We humans aren’t very good at communicating underwater, but down in the deep blue sea, plenty of other animals are capable of quite the marine ruckus—including, it seems, penguins.
For the first time, researchers have recorded the waddly, flightless birds making sounds during their deep sea dives, reports Nicky Willemse for New Scientist. The findings, described in a recent study published in the journal PeerJ, could clue scientists in to the communicative cues penguins rely on to hunt.
Simply knowing that penguins engage in underwater banter “opens the door for a lot more research,” Hannah Kriesell, a biologist from the Norwegian University of Science and Technology who was not involved in the study, tells Alejandra Manjarrez for Hakai magazine.
Those who have heard a penguin squawk on land might not find these results very surprising. Ashore, these birds often congregate in colonies, making calls and chirps important tools for passing information back and forth to mates, chicks and competitors. Some species will also produce an array of noises when bobbing on the sea surface. So it makes good sense that they’d continue their chatter underwater as well; but a lack of luck with timing and the right equipment has long stymied scientists’ efforts to catalogue the birds’ conversations.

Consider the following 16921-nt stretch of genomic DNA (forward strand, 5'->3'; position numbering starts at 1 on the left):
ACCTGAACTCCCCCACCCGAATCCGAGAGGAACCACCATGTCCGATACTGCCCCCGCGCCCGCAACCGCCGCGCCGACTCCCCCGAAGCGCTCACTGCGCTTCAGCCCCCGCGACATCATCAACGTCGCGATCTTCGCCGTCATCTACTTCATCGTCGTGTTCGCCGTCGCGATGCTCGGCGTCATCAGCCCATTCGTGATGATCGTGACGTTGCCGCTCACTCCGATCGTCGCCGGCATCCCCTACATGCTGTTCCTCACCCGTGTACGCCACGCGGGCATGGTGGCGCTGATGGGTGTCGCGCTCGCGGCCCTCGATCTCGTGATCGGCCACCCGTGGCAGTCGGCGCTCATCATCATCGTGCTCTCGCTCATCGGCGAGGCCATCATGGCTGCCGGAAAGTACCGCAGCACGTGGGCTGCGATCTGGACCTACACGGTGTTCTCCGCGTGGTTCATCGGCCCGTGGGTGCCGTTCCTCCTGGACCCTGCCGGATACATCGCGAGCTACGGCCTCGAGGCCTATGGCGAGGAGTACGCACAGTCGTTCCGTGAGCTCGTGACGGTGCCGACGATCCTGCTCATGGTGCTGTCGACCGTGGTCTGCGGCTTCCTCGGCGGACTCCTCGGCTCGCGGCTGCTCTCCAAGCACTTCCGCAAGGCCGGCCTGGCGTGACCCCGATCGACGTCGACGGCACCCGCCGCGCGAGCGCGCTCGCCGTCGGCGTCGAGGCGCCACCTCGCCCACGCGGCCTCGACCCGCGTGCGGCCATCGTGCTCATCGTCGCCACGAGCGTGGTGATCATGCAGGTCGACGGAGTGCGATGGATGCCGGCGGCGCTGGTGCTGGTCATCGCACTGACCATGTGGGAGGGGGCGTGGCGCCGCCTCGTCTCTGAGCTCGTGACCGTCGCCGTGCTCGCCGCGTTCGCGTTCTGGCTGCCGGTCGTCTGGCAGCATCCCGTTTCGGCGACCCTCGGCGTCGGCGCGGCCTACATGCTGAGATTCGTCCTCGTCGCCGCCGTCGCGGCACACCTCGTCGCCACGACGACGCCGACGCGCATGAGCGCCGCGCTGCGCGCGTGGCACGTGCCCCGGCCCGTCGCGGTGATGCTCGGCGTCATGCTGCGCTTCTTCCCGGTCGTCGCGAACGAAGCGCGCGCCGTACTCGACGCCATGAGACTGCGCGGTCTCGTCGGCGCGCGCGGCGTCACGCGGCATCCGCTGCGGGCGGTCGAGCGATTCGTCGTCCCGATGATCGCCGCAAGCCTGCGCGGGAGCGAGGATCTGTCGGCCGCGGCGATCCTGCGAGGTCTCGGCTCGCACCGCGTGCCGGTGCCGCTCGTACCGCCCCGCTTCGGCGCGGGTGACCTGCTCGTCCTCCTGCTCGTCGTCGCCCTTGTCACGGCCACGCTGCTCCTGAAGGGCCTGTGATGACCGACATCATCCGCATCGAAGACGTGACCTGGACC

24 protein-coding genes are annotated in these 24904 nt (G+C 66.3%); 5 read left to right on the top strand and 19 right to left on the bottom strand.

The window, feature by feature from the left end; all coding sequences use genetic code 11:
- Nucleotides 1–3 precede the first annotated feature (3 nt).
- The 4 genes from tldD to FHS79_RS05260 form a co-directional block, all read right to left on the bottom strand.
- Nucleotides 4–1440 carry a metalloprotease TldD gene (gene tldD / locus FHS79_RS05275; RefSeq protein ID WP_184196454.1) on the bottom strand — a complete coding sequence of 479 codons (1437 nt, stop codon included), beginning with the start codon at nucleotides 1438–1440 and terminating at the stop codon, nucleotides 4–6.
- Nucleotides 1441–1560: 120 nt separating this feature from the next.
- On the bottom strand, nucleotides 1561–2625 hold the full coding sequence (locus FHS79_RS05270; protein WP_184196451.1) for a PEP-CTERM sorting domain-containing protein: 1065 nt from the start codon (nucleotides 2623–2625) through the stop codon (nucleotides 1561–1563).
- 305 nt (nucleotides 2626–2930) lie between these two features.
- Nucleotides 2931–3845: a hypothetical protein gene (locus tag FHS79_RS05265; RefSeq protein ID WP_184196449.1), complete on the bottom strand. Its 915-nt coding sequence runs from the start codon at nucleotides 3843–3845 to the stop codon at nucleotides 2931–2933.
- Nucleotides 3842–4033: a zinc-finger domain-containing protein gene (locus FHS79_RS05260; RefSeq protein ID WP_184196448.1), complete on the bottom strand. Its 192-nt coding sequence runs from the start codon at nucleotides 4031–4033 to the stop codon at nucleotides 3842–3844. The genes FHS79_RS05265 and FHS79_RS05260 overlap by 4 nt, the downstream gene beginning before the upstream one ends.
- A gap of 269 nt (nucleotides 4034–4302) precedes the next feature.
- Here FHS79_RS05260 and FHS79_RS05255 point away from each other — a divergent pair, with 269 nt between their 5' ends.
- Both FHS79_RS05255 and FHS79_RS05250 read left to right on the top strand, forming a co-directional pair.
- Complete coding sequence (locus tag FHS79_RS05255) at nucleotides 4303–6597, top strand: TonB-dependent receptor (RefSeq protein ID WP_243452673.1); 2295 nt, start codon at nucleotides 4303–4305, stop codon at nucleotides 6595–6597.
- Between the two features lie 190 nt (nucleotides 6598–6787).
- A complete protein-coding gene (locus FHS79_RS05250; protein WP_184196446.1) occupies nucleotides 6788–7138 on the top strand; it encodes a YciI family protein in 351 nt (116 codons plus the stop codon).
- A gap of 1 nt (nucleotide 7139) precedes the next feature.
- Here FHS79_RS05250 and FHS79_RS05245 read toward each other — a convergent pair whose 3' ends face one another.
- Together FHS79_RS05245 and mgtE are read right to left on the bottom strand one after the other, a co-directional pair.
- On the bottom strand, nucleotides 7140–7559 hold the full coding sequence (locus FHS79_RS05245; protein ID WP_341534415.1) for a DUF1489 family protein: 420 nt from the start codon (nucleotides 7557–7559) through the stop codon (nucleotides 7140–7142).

To fill this crucial gap, a team led by Andréa Thiebault, a biologist at Nelson Mandela University in South Africa, outfitted 20 penguins from three different species—king, macaroni and gentoo—with small cameras and sent them off to swim. After collecting hours of footage, the researchers mined the tapes for bird sounds, counting more than 200 distinct underwater vocalizations.
Many sounded like brief, simple chirps, lasting just 0.06 seconds on average—far shorter from the sounds penguins emit on land, which are louder, more complex and can run several seconds apiece.
The researchers don't know what the calls communicate, or how crucial they are to the penguins’ hunting success. When feeding on land, some species will squawk out rallying chirps, asking their comrades to help them forage for food, study author Pierre Pistorius, a biologist at Nelson Mandela University, tells New Scientist.
Something similar might be at play when the penguins search for food underwater. But the birds taped by the researchers were often hunting alone when making their calls, suggesting they might have been directed at their prey instead. Many of the sounds were emitted right before the penguins snagged a meal of fish, hinting that they might even serve to stun or disorient their prey, Thiebault tells Hakai.
Then again, maybe the vocalizations are entirely benign—or even a simple pre-dinner celebration. Perhaps, Pistorius tells New Scientist, they’re just penguins’ way of saying, “Hooray, food!”